A claim: 2.2e-16 is the most popular p-value in research papers, even more popular than 0.05 (or if you’re being cynical 0.049).

Why?

2.2e-16 happens to be the epsilon of a double-precision float (i.e. a decimal number stored using 64 bits). Roughly, this means that if you try to calculate 1 – epsilon, with anything smaller than epsilon, the answer will be 1.

In R, you can calculate this by running the following code (+2 due to convention):

i <- 1 while (1-2^(-i) != 1) {i <- i + 1} 2^(-i + 2)

Which you’ll find is the same as the built in constantÂ .Machine$double.eps (which is 2.2e-16).

Note that if you are trying to add 1e-17 to 1 you won’t get anything useful, but adding numbers with more similar exponents everything works just fine.

> 2.2e-16 + 1.3e-17 [1] 2.33e-16

In fact, doubles can store between 2^-1023 and 2^1023, around 1e308, so why are they being truncated at 2.2e-16?

R stores all of its decimal numbers in the double format, and can be quite stubborn about not reporting them below this *upper bound* on rounding error. You can happily compare, add and subtract values of this 2.2e-16 magnitude, but if you started working with values out of this range you might run into problems. So R truncates it for you.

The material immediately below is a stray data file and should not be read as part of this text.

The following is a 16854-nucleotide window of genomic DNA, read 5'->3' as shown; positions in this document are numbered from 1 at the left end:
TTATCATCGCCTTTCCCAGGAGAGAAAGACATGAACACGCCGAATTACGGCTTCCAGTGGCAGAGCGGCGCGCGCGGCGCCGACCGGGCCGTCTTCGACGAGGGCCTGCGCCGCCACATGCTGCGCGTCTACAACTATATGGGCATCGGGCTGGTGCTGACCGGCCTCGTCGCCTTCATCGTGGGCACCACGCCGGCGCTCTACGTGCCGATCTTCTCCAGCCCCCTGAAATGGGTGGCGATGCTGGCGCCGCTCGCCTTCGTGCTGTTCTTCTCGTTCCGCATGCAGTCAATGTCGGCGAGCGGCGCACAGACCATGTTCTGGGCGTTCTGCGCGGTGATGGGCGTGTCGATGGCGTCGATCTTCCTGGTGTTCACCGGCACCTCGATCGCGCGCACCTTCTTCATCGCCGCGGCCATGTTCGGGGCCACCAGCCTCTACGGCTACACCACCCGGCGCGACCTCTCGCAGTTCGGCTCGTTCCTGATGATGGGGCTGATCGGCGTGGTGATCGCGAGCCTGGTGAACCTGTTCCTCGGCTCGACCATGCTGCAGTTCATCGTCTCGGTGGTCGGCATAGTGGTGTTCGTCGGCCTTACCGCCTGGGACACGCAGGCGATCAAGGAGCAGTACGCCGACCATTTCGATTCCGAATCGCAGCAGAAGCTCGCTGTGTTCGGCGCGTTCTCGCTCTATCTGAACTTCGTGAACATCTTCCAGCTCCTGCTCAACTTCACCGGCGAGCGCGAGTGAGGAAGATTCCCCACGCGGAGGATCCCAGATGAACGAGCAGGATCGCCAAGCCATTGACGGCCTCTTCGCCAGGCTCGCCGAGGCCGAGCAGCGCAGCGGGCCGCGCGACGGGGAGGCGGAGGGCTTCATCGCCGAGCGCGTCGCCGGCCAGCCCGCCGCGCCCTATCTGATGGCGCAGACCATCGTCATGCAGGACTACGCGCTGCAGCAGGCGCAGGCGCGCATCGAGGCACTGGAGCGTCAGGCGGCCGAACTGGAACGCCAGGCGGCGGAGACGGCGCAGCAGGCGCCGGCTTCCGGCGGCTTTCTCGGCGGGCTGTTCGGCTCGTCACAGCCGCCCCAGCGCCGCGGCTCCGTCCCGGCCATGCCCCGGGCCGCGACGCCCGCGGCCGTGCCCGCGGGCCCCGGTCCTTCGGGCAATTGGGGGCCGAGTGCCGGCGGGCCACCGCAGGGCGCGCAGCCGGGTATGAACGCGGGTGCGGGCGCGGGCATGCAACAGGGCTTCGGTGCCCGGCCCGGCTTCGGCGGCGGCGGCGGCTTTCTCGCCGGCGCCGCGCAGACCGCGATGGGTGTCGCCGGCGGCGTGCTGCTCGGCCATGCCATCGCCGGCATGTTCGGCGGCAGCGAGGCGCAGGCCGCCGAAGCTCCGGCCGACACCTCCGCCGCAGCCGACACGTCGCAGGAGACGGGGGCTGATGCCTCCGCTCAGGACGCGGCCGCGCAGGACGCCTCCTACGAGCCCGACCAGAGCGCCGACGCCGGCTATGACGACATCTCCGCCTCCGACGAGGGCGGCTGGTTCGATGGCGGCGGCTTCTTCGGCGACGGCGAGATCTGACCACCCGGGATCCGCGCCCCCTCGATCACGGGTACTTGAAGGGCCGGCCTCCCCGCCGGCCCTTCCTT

With datasets of even modest size, it’s easy to get p-values below this enforced bound:

> chisq.test(c(80, 1)) Chi-squared test for given probabilities data: c(80, 1) X-squared = 77.049, df = 1, p-value < 2.2e-16

So what should you do? Firstly, I’d start by asking whether the p-value at this level is actually meaningful. Is the model you’ve used to calculate it accurate enough to be this confident about the p calculation? Can we really make any meaningful interpretation of what say p < 1E-10 means (the rarest event I know of that has happened is around p < 1E-12). In this case, rather than reporting 2.2e-16, I’d just round your value and use something like p < 1E-10 (or p << 1E-10).

Sometimes this order of magnitude actually is needed. When you have a huge number of tests and apply a correction. To compare p-values from genome-wide association studies, the log(p-value) is very useful. R, being a sneaky so-and-so, actually has calculated the value without rounding, and you can usually get it by indexing into p.value in either the summary() or print() return of your test

print(chisq.test(c(80,1)))$p.value [1] 1.667363e-18

A friend replies: looking for more ‘rarest events’? See this page: https://improbability-principle.com/tales-of-strange-coincidences/